Federica Pellegrini congratulates Freya Anderson with Femke Heemskerk

The ebb, flow and high-tide backend that saw Anderson take more than a second off the other podiums placers over the last 50m – and, as the

mid-section of the race confirms, she was never over a second away from the helm of battle, racing with one eye on her lane and plan, the other peering across the pool to see how a pantheon in motion was progressing:

  • 27.02; 56.26 (6) 1:25.46 (6) 1:52.77 (27.31) Anderson – 56sec out, 56sec home
  • 26.44; 55.46 (2) 1:24.47 (2) 1:52.88 (28.41) Pellegrini
  • 26.68; 55.66 (4) 1:24.67 (3); 1:53.35 (28.68) Heemskerk

Freya Anderson; Photo Courtesy: Becca Wyant

Anderson had a relay to get to but managed to say: “I’m overwhelmed and really happy as I did absolutely not expect this medal.”

She later returned to speak to Swimming World’s Liz Byrnes and added:

“I definitely didn’t expect that. It was a very tactical race I thought: I thought to try and be with the girls at 100 and 150 and see what I had left on the last 50 and luckily it was good enough.”

Had she been nervous in such grand company? “I quite like having nerves, it shows that you are excited for the race and if I don’t have them it is kind of worrying but then you have to use the nerves as a good thing to get you pumped so I would rather have nerves than not.

“Experience plays a part in it as well: I was very lucky to be selected on junior teams when I was quite young so I got to experience the world stage quite young and be exposed it. It’s practise makes perfect really and exposure makes you less nervous. I didn’t put any expectation on myself coming on. I was saying even before we started – oh my god, we are racing tomorrow. It didn’t feel like it so I think that’s good, coming into it quite relaxed and not expecting anything so there is no pressure on yourself to do that well.”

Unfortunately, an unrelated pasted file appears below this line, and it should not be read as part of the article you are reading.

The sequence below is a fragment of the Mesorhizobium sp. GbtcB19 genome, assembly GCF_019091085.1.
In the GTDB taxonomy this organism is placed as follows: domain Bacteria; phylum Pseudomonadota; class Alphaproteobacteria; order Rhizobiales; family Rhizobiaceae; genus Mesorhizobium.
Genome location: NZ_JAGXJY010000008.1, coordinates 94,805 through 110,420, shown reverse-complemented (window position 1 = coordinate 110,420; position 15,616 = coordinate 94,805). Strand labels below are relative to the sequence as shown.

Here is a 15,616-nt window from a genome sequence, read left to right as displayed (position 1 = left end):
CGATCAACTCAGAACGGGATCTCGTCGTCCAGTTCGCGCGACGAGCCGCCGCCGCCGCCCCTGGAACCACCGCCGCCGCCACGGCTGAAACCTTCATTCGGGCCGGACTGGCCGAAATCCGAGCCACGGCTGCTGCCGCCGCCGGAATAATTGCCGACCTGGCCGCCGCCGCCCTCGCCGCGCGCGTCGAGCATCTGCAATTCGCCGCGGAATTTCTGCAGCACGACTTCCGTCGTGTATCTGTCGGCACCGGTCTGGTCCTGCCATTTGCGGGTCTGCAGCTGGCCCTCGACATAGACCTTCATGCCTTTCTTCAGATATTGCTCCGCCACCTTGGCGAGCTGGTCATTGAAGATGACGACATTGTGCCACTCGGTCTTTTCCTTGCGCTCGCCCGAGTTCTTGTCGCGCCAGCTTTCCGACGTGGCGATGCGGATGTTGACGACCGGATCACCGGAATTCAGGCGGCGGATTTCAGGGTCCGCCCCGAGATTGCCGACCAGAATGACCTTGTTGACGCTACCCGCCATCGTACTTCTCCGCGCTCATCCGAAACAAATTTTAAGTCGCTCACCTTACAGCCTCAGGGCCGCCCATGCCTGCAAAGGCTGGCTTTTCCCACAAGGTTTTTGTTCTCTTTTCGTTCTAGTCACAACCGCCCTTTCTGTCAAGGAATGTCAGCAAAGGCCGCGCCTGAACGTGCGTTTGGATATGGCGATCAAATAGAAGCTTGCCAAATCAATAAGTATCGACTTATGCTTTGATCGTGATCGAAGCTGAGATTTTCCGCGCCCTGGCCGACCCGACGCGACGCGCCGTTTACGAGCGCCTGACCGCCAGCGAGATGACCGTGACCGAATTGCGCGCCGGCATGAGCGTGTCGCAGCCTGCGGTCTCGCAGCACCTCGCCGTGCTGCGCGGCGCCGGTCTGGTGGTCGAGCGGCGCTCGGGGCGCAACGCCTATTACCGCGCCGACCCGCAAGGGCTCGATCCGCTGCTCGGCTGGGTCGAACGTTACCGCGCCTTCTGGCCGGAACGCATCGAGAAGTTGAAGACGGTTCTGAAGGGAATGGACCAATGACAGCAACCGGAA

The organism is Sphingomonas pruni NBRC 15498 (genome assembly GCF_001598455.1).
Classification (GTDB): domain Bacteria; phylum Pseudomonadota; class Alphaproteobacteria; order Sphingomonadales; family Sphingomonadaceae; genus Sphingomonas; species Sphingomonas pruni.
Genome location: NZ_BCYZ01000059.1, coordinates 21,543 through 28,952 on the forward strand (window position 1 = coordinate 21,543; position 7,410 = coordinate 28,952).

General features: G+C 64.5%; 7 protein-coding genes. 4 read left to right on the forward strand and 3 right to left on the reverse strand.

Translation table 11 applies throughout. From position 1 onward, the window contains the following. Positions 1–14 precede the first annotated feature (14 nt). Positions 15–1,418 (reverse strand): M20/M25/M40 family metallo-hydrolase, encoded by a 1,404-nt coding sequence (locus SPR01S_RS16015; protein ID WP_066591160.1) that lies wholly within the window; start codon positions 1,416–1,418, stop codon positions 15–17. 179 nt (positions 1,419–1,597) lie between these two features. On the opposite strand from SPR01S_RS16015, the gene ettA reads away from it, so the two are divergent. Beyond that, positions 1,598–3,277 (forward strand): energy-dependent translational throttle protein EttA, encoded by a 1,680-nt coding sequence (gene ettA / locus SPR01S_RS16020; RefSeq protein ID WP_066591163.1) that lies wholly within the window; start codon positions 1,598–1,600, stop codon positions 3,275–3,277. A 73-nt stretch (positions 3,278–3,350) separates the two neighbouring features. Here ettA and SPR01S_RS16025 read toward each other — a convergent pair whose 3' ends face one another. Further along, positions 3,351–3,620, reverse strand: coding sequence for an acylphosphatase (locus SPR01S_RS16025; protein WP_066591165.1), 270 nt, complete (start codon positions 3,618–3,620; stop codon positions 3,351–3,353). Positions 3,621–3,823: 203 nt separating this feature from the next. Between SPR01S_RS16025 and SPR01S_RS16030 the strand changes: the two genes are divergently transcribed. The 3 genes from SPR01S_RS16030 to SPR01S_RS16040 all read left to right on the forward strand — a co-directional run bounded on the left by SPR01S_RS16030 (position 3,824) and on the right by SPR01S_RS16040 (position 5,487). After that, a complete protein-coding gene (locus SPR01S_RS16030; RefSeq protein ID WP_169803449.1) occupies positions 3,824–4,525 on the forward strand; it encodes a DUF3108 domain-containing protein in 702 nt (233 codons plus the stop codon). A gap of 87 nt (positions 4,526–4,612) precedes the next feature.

Anderson’s skills and back-end speed have come far in the past three years.  Had she noticed how far?

“Really far. I’ve never had a September to December block of training because I have always had an injury or something stopping me so to get that under my belt was really reassuring and I have been working on my skills for god knows how many years and finally it’s paying off.”

She looked back at the moments that counted most on the learning curve of stepping up to win no matter who may be in the lanes next to her, saying: “I did world juniors in 2017 and won the 100. Rikako Ikee [JPN] was in it – I don’t know how I beat her but I did. There were a few Canadian girls. To win that I was shocked so I guess that was a stepping stone.


Freya Anderson at World Championships in July 2019 – Photo Courtesy: Becca Wyant